Verification Guidance Released This Month Includes Changes for Amended Tax Filers, Victims of Identity Theft

By Megan Walter, Policy & Federal Relations Staff

Editor's Note: This article, originally published 1/9/2019, was updated on 1/28/2019 to reflect new, clarifying information provided to NASFAA by ED regarding treatment of amended tax filers and victims of identity theft.

The Department of Education (ED) released guidance on the verification process on Wednesday,  January 9 in an effort to that would decrease the burden on students, families, and financial aid administrators and ensure easier access to federal financial aid.

In an Electronic Announcement, ED wrote that it would allow copies of tax returns and written statements of non-filing to be accepted for verification purposes in lieu of obtaining IRS tax return transcripts and verification of non-filing (VONF) forms for both the 2018-19 and 2019-20 application years. This guidance is effective for all verifications conducted on or after January 9, 2019, regardless of FAFSA processing date.

Schools have been eagerly awaiting this guidance since it was announced by ED at the Federal Student Aid (FSA) conference in November, and issues with verification have compounded recently as the IRS “Get Transcript” service has been offline for scheduled maintenance since the end of 2018.

Going forward, a signed copy of either an individual's 2016 or 2017 income tax return, depending on application year, is acceptable documentation for verification of income for tax filers. According to the new guidance, students or parents do not need to prove or provide a written statement that they attempted to obtain their tax return transcript or use the IRS Data Retrieval Tool (DRT). Schools are still able to use information imported directly from the IRS DRT or tax return transcripts as documentation for verification.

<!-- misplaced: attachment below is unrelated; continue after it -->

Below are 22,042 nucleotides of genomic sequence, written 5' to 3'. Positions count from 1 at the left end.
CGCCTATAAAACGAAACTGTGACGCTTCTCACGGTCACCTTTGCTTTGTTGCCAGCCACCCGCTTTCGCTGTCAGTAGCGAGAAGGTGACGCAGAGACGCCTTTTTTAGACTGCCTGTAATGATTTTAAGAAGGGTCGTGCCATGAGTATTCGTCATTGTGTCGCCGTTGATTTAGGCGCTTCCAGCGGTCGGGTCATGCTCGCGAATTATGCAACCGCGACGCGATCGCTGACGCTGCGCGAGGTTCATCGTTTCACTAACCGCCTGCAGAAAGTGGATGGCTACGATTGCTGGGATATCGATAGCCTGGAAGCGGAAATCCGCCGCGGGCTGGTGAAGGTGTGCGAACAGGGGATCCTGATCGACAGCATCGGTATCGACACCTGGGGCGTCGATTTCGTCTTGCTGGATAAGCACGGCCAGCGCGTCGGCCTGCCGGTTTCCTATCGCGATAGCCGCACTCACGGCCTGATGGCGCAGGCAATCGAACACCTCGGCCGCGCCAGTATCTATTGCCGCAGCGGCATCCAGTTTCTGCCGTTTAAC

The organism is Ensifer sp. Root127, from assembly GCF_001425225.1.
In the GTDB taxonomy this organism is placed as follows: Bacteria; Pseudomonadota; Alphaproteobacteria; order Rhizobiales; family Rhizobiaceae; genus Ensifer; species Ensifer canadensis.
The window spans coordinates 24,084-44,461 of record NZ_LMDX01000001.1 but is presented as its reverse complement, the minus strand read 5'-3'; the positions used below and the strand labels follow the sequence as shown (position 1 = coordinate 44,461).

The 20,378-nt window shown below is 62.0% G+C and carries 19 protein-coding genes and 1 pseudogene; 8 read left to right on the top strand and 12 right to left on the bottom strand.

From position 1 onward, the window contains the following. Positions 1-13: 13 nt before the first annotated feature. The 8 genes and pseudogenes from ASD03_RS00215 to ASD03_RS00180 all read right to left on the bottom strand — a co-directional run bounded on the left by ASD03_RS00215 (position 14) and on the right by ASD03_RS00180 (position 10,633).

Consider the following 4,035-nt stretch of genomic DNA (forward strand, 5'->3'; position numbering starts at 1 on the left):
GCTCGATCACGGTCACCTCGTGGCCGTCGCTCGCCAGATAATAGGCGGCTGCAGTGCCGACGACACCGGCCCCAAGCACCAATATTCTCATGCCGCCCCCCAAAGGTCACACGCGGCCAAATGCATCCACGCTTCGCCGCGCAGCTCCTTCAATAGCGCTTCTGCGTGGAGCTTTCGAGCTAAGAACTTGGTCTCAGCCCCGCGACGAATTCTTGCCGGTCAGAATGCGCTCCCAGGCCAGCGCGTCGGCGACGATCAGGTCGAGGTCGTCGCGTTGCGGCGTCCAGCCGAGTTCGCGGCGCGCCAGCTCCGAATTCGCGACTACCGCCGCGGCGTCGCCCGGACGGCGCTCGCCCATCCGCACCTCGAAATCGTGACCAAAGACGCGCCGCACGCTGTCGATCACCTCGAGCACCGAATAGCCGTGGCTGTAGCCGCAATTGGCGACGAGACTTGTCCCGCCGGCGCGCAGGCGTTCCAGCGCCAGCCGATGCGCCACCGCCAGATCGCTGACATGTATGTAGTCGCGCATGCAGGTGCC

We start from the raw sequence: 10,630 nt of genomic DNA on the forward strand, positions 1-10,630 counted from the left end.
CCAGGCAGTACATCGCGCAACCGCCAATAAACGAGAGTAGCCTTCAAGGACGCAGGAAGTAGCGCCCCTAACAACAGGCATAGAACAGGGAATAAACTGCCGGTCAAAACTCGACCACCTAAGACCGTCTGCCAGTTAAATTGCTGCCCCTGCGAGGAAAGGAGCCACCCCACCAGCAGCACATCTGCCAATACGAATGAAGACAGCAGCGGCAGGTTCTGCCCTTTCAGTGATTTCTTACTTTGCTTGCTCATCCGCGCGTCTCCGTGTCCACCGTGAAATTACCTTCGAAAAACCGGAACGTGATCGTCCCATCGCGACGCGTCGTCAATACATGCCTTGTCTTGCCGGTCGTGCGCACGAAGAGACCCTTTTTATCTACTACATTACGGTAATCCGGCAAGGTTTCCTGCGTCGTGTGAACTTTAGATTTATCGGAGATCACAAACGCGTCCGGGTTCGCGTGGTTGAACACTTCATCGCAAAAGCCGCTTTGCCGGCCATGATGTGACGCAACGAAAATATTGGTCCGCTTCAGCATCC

Independent applicants and parents of dependent students who are subject to verification of nonfiling (VONF) requirements will still need to obtain proof from the IRS that they did not file taxes. However, the new guidance allows individuals who are unable to secure that document to submit to the school a signed statement certifying that they did attempt to obtain the VONF from the IRS and were unable to do so, and that they did not file a 2016 or 2017 income tax return, as applicable.

Schools have flexibility on the format of the written statement, but it needs to be signed by the non-filer. For example, the non-filer could simply submit a signed attestation, or the school could provide a form with standard language about attempts to obtain the VONF that the non-filer only needs to sign. Given the flexibility provided by ED, NASFAA is not seeking additional clarification in this area.

Independent students and parents who had income for those years, but did not have to file an income tax return must list the amount of income from each source, and include a copy of IRS Form W-2 from each source.

Under the guidance, students and parents granted an extension beyond the automatic six-month extension who are required to file a 2016 or 2017 income tax return may submit the following for verification:

  • Signed statement that certifies the individual was unable to secure VONF documentation from the IRS, that they did not file a 2016 or 2017 income tax return, and includes a list of sources of income and the amount of any income;